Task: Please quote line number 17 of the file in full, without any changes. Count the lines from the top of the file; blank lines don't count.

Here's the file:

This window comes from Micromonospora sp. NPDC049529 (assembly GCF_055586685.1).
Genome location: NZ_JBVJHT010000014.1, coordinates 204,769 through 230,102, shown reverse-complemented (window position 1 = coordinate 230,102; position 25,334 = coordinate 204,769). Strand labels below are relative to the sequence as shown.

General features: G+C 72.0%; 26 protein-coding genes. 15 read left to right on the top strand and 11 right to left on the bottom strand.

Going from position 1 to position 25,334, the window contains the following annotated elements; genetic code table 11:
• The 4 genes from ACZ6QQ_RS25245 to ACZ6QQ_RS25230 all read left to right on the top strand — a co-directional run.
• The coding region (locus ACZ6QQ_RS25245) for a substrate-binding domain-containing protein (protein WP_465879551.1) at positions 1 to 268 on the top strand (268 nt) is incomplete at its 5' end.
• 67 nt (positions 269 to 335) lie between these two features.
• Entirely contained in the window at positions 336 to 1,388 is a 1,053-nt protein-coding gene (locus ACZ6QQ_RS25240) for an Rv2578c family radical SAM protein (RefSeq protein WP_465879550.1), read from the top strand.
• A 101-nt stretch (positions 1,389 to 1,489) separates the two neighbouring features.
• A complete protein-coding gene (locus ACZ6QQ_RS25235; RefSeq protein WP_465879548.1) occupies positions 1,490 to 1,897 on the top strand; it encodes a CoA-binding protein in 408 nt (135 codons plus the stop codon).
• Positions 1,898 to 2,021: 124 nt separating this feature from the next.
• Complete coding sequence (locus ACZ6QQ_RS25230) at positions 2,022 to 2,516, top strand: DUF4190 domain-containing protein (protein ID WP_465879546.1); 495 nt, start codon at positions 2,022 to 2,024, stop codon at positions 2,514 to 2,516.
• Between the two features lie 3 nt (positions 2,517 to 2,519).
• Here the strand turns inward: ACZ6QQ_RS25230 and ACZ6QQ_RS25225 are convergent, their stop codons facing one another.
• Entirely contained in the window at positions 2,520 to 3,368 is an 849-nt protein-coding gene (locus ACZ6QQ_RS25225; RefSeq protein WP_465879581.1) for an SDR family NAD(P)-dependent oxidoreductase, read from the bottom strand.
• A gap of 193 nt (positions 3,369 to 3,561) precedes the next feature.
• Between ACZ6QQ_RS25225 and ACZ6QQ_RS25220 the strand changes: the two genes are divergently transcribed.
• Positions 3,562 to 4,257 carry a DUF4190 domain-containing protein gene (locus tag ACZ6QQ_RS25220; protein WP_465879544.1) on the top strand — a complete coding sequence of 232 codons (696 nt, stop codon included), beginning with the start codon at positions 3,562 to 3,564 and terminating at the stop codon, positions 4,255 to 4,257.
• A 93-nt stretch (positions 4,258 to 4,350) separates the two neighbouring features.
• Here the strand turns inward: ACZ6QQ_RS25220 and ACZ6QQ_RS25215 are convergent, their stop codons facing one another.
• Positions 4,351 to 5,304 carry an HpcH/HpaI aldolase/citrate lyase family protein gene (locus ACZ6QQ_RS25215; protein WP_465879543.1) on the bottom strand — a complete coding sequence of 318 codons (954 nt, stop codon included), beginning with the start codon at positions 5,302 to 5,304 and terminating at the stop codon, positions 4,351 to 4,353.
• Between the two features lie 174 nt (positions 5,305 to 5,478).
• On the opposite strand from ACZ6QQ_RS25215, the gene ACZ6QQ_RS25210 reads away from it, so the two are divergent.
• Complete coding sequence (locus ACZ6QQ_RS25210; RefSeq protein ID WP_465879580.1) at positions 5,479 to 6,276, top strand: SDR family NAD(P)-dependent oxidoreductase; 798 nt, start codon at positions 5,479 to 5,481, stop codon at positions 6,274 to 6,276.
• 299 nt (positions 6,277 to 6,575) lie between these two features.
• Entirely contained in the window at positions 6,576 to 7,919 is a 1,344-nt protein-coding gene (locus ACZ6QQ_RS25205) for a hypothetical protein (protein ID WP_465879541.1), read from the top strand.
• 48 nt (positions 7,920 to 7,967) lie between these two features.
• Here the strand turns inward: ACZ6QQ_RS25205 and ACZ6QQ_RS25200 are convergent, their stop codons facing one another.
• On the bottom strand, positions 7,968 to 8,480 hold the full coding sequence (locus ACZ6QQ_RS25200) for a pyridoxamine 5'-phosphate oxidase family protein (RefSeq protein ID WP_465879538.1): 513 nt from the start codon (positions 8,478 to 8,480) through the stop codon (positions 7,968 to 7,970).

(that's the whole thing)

• Between ACZ6QQ_RS25225 and ACZ6QQ_RS25220 the strand changes: the two genes are divergently transcribed.